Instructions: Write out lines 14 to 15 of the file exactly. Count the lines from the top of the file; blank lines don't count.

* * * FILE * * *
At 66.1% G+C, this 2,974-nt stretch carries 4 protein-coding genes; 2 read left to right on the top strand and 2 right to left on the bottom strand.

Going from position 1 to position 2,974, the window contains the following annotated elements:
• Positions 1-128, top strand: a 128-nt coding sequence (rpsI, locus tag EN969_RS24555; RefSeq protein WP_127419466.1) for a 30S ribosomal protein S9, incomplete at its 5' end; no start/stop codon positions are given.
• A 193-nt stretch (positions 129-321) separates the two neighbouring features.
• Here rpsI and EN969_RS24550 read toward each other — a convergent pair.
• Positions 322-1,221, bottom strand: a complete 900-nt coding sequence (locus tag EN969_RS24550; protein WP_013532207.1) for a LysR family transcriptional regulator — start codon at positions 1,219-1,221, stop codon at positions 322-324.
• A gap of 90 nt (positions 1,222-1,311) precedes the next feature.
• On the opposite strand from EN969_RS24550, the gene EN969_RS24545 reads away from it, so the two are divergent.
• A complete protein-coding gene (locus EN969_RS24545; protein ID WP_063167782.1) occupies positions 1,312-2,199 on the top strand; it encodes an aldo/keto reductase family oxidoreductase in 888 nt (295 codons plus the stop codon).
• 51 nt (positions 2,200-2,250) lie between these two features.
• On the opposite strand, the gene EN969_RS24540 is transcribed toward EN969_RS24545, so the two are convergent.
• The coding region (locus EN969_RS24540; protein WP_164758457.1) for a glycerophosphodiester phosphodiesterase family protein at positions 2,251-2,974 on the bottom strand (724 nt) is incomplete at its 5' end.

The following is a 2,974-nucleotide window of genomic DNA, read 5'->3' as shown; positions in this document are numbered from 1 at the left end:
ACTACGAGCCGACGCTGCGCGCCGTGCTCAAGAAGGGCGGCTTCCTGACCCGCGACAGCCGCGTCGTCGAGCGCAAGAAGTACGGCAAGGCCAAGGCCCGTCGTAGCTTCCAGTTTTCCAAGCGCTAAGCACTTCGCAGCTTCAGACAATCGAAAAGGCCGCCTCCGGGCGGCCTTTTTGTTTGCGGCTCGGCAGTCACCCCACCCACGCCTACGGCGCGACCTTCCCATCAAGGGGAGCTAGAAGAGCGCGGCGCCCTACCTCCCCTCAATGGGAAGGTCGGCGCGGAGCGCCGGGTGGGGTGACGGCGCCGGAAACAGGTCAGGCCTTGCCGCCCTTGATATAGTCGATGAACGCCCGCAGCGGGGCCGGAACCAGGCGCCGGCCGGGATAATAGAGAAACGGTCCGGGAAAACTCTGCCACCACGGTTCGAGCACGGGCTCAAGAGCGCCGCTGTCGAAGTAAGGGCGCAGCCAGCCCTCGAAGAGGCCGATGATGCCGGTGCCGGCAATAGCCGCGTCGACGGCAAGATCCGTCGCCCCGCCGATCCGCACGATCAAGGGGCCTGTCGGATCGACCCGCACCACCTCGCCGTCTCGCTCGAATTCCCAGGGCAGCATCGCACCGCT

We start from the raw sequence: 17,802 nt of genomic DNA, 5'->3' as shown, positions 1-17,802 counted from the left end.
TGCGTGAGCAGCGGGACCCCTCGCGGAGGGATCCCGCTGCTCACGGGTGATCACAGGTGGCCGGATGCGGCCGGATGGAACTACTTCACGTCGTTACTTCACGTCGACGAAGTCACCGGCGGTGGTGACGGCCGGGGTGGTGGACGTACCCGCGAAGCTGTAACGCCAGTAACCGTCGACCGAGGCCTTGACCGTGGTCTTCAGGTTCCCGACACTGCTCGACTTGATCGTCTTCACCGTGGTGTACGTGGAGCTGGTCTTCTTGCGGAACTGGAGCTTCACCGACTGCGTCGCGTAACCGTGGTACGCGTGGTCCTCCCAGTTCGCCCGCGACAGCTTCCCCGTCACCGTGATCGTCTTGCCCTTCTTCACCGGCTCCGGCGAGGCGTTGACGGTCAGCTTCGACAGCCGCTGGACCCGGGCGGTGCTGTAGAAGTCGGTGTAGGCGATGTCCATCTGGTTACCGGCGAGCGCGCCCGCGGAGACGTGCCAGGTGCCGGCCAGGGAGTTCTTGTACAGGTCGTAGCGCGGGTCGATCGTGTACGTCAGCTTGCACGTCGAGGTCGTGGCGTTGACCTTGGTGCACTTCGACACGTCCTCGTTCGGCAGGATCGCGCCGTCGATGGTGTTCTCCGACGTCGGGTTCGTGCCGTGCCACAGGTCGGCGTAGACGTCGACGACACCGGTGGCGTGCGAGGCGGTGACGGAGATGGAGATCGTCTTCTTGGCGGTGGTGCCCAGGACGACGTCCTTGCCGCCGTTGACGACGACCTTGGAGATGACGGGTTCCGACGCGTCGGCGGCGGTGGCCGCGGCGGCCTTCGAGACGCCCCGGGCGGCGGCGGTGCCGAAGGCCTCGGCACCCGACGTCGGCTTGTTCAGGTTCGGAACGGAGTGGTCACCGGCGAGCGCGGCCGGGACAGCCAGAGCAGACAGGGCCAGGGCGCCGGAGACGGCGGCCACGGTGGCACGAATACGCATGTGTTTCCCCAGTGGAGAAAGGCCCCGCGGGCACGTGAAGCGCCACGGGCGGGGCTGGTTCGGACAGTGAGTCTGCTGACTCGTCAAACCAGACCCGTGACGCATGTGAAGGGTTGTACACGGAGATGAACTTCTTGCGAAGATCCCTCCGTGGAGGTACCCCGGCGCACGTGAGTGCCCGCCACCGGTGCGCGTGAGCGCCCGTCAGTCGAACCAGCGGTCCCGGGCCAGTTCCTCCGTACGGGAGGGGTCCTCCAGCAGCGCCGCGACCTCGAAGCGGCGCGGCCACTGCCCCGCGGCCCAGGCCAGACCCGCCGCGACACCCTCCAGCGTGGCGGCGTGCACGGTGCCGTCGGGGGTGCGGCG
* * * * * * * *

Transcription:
ACTACGAGCCGACGCTGCGCGCCGTGCTCAAGAAGGGCGGCTTCCTGACCCGCGACAGCCGCGTCGTCGAGCGCAAGAAGTACGGCAAGGCCAAGGCCCGTCGTAGCTTCCAGTTTTCCAAGCGCTAAGCACTTCGCAGCTTCAGACAATCGAAAAGGCCGCCTCCGGGCGGCCTTTTTGTTTGCGGCTCGGCAGTCACCCCACCCACGCCTACGGCGCGACCTTCCCATCAAGGGGAGCTAGAAGAGCGCGGCGCCCTACCTCCCCTCAATGGGAAGGTCGGCGCGGAGCGCCGGGTGGGGTGACGGCGCCGGAAACAGGTCAGGCCTTGCCGCCCTTGATATAGTCGATGAACGCCCGCAGCGGGGCCGGAACCAGGCGCCGGCCGGGATAATAGAGAAACGGTCCGGGAAAACTCTGCCACCACGGTTCGAGCACGGGCTCAAGAGCGCCGCTGTCGAAGTAAGGGCGCAGCCAGCCCTCGAAGAGGCCGATGATGCCGGTGCCGGCAATAGCCGCGTCGACGGCAAGATCCGTCGCCCCGCCGATCCGCACGATCAAGGGGCCTGTCGGATCGACCCGCACCACCTCGCCGTCTCGCTCGAATTCCCAGGGCAGCATCGCACCGCT

We start from the raw sequence: 17,802 nt of genomic DNA, 5'->3' as shown, positions 1-17,802 counted from the left end.